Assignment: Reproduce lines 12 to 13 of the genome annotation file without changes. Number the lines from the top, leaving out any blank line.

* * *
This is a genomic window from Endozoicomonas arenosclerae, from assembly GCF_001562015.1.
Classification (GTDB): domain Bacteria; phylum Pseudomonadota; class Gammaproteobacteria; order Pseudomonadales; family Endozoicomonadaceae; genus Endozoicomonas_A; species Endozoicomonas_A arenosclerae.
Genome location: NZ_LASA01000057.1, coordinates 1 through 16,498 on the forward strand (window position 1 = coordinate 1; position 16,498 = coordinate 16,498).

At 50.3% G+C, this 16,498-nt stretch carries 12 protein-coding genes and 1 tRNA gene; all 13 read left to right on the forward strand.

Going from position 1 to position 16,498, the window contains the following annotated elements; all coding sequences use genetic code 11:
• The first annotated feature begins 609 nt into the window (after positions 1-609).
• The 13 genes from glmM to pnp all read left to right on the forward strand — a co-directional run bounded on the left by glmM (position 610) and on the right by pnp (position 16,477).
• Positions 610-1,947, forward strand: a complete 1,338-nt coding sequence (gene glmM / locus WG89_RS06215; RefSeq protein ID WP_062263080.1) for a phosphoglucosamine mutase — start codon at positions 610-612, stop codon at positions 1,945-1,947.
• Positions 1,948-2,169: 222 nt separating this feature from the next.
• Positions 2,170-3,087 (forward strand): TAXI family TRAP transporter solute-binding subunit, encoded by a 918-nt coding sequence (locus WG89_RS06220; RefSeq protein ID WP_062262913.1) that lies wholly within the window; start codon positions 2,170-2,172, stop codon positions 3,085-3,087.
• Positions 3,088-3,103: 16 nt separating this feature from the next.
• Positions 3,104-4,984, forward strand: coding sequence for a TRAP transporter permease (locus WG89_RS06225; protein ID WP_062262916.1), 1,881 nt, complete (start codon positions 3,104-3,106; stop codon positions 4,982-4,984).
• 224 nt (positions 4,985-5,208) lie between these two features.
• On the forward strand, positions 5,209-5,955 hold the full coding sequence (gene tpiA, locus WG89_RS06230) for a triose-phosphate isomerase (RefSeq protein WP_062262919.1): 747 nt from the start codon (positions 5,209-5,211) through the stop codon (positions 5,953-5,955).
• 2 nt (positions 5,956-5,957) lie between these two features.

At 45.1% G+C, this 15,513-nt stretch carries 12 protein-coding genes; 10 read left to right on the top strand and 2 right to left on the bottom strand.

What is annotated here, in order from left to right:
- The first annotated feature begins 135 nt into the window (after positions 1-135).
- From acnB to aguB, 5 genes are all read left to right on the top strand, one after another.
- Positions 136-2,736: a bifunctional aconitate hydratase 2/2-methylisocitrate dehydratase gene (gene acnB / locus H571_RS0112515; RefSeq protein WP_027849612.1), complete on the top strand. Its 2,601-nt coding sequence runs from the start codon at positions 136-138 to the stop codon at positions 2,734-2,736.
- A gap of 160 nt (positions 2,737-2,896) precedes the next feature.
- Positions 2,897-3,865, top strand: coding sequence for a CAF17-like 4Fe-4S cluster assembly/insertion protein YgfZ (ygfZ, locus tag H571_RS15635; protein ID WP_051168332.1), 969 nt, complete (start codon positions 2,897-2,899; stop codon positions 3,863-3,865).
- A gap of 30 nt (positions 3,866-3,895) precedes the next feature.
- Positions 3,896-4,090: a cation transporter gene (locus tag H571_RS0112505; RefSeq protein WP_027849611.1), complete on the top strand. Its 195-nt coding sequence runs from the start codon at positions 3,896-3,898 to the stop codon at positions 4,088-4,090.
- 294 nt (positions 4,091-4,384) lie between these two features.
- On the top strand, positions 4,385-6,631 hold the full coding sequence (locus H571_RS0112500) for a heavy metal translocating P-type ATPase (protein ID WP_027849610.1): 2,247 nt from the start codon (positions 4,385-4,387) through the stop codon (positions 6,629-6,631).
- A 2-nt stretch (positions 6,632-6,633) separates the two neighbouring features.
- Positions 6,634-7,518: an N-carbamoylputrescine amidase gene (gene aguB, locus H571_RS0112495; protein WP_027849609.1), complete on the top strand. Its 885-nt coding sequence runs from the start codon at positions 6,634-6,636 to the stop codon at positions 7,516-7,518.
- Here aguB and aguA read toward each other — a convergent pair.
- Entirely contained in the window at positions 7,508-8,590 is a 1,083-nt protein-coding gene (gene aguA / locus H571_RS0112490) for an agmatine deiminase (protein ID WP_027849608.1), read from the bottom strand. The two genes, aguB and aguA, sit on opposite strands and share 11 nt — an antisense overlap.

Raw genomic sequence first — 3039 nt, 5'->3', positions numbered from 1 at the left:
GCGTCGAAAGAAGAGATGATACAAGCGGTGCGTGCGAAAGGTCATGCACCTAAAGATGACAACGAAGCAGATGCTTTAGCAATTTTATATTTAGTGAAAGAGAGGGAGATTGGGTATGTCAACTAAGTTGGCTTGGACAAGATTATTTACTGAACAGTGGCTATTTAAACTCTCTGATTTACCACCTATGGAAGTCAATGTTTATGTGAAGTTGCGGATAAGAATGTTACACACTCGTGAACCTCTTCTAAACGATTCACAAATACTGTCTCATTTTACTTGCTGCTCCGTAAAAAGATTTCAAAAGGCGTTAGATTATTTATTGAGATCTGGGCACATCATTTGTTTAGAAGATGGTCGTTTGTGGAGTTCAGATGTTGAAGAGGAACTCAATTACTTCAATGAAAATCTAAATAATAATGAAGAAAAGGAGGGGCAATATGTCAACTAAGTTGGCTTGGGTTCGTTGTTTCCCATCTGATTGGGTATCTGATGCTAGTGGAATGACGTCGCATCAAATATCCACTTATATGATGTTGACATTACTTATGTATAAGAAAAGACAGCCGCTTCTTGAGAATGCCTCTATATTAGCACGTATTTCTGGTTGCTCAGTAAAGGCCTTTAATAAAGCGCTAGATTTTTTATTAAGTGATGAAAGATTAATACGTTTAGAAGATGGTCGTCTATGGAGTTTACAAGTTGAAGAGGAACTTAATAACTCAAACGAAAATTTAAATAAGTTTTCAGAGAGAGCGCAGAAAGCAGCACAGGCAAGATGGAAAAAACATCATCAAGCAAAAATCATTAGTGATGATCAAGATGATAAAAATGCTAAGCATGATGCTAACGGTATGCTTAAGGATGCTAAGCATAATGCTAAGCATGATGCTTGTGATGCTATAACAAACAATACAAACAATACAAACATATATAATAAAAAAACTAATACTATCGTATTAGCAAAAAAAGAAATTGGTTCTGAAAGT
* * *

• Positions 3,104-4,984, forward strand: coding sequence for a TRAP transporter permease (locus WG89_RS06225; protein ID WP_062262916.1), 1,881 nt, complete (start codon positions 3,104-3,106; stop codon positions 4,982-4,984).
• 224 nt (positions 4,985-5,208) lie between these two features.